I would remind Mr. Blackburn that as they approached the communion rail, Anglicans have for centuries said (as Mr. Smith points out), "Lord, I am not worthy that Thou shouldst come under my roof, but speak the word only, and my soul shall be healed."  As someone who grew up in that tradition, I can tell you that it is a relief not to have to mutter that under my breath any more (I never did learn the first ICEL version of that prayer, as the Anglican version was spoken from rote memory) - ditto with "And with your (thy) spirit", which I also defaulted to for years, and can do again without whispering.
Joseph O'Leary
4 years 7 months ago
the "reformed" Mass?

I have yet to notice any liturgical or spiritual benefit from the often nerveless new "translations". We used to "stand" in Your presence and serve You, now we merely "are" - passively, supinely, playing dead more than ever.
4 years 7 months ago
Not all new ways of thinking are necessarily good. Young folks, for whom the changed Mass will be normative, will learn that Jesus died for many, not all, of us. The Catechism will have to be changed, or the youngsters will have to live with inconsistency.

 And  maybe, in the reformed Creed, He didn't really die anyway. Where He used to have suffered, died and was buried, "suffer" has gone from an intransitive verb to a transitive verb (goodbye to the Stations of the Cross; there is no suffering in the Creed now before "died'). So now all He "suffered" is death, which could mean, one supposes, the death of other people.   I suffered, for example, from the death of my parents, and in Latglish "suffered death" and "suffered from death" may mean the same thing. Who among those for whom this porridge is normative will know the difference? When we said "died" everyone knew what we meant.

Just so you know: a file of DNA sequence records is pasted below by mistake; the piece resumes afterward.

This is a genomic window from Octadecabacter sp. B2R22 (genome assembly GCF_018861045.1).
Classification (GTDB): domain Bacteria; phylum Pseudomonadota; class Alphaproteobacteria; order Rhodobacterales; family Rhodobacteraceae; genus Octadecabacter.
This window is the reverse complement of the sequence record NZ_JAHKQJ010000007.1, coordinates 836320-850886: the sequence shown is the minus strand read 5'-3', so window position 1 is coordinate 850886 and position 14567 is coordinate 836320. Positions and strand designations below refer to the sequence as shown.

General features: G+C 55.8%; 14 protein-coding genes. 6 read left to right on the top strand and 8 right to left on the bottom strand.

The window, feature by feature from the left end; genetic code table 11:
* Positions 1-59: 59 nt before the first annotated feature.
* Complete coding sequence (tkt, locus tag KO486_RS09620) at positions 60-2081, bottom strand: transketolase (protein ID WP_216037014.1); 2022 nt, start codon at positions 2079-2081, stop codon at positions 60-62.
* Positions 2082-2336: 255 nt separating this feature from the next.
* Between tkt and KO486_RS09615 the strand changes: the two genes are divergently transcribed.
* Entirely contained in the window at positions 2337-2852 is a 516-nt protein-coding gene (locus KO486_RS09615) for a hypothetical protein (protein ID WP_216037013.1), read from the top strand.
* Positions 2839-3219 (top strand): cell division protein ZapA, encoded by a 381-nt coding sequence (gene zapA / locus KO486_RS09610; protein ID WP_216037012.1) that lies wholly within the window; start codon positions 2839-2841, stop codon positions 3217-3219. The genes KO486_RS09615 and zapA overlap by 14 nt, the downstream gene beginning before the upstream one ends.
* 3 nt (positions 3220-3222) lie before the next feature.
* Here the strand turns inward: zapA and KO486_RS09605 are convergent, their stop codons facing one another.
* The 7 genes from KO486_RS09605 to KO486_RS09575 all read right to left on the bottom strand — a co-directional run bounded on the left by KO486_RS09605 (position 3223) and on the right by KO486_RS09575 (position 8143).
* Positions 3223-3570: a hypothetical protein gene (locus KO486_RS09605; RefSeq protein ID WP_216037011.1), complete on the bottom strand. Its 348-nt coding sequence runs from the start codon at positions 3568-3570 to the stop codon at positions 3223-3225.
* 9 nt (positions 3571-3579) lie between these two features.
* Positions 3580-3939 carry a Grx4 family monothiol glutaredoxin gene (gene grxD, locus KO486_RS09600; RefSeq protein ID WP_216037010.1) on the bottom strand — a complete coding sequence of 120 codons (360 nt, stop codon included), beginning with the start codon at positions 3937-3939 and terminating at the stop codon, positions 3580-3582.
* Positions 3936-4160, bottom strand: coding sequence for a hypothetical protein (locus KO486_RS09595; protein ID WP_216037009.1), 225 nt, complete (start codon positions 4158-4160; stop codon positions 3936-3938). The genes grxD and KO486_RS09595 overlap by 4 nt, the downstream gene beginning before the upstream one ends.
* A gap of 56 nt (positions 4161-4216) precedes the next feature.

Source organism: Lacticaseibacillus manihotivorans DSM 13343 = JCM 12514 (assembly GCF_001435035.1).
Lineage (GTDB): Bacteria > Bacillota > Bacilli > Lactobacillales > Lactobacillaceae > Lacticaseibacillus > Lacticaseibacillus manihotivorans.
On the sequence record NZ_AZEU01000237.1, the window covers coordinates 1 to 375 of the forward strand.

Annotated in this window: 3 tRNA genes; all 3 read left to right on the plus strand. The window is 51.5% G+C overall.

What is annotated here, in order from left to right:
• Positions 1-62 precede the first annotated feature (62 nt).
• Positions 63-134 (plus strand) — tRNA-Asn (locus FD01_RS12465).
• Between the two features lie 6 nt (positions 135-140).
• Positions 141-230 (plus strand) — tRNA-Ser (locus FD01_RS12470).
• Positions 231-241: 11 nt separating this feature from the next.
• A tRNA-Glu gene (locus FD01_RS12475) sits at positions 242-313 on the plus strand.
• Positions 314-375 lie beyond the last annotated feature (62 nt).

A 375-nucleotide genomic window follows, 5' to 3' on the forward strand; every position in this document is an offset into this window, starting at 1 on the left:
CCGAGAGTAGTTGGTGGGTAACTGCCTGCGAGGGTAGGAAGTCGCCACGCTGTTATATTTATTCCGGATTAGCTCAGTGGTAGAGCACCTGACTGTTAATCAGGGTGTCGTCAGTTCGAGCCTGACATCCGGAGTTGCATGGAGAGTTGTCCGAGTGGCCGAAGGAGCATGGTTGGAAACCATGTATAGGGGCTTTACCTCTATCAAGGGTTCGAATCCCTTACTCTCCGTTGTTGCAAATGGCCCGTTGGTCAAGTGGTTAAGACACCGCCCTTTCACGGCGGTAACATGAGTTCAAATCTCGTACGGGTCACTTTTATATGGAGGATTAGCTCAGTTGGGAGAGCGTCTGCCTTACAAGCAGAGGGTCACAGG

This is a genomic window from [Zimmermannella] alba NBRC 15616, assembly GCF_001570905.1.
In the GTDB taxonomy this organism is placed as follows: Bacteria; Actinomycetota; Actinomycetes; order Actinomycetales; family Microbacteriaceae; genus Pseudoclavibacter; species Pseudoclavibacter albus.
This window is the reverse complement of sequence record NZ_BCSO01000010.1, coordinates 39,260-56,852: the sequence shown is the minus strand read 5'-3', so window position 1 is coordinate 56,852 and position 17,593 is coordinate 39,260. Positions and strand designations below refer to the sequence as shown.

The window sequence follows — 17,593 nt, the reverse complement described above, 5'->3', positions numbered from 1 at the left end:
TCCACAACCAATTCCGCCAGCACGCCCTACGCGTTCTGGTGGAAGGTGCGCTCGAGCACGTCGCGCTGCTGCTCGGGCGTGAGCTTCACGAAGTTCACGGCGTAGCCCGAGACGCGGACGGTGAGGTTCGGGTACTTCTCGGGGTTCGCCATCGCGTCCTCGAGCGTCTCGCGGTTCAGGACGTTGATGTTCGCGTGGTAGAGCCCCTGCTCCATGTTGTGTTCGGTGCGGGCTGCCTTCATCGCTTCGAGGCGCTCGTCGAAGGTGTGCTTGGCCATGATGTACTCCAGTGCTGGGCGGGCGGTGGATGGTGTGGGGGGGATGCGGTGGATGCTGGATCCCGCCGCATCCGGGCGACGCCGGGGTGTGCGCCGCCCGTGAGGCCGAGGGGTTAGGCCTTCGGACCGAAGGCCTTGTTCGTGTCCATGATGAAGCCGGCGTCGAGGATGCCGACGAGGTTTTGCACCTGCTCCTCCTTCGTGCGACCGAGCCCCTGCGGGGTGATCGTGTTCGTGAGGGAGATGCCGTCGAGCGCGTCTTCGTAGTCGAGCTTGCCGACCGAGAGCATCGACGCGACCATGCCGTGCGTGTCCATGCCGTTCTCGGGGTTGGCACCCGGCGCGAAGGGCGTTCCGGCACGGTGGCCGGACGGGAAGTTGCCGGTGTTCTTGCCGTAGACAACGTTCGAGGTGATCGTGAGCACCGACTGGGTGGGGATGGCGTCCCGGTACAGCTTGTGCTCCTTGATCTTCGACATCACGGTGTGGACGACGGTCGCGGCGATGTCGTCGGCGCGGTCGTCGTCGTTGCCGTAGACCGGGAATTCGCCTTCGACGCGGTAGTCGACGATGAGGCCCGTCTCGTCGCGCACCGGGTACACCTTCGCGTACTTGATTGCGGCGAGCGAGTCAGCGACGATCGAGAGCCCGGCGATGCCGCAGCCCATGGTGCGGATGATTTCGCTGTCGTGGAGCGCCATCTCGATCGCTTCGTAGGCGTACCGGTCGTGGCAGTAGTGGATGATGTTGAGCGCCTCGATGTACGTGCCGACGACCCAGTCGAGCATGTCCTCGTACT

And I continue to lmaintain that "enter under my roof" has never, ever been used in English except in 19th Century melodramas. I say it, but I can't help it: I giggle.
David Smith
4 years 7 months ago
Thanks, Valerie. I like it, too.

But I miss the ''thou''. Having a pronoun reserved just for God was a very nice touch:
Lord, I am not worthy that Thou shouldst enter under my roof; say but the word, and my soul shall be healed.
Is the ''you'' obligatory or optional?
4 years 7 months ago
Sometimes the only road to peace is through acceptance rooted in the axiom, “If you can’t lick “em, join ‘em!” That could be cowardly, but it may also be a manifestation of shrewdness in simplicity, akin to the Lord’s teaching, “Be wise as a serpent and as simple as a dove.” At first glance   seemingly a relationship doomed to fail, but actually pretty smart. It does work!
So, simply,   I’ve made peace with the liturgical changes that commenced  last Advent. Case closed. Well,  kinda,   considering that  at times I’m tempted to “feel” I’m praying to an unknown god in a foreign tongue! Come to think of it, I grew up that way, listening to liturgy in Latin and as an altar server praying with the priest in that foreign tongue which I didn’t  understand. Yet I did manage to grow in Faith and today   at 81, I’m none the worse for it.
So, my unsolicited advice is, JUST DO IT, even if you don’t feel like it. Try being a smart snake and a simple dove accepting the teaching of Augustine who said, “We must always FEEL with the Church!” Even if one doesn’t “feel” like it? Yes! Has my soul been healed? Yes, over and over again!
Leo Zanchettin
4 years 7 months ago
My literal minded nine-year-old likes the new version of this prayer. Why? "Because when I receive communion, I am taking Jesus under the roof of my mouth."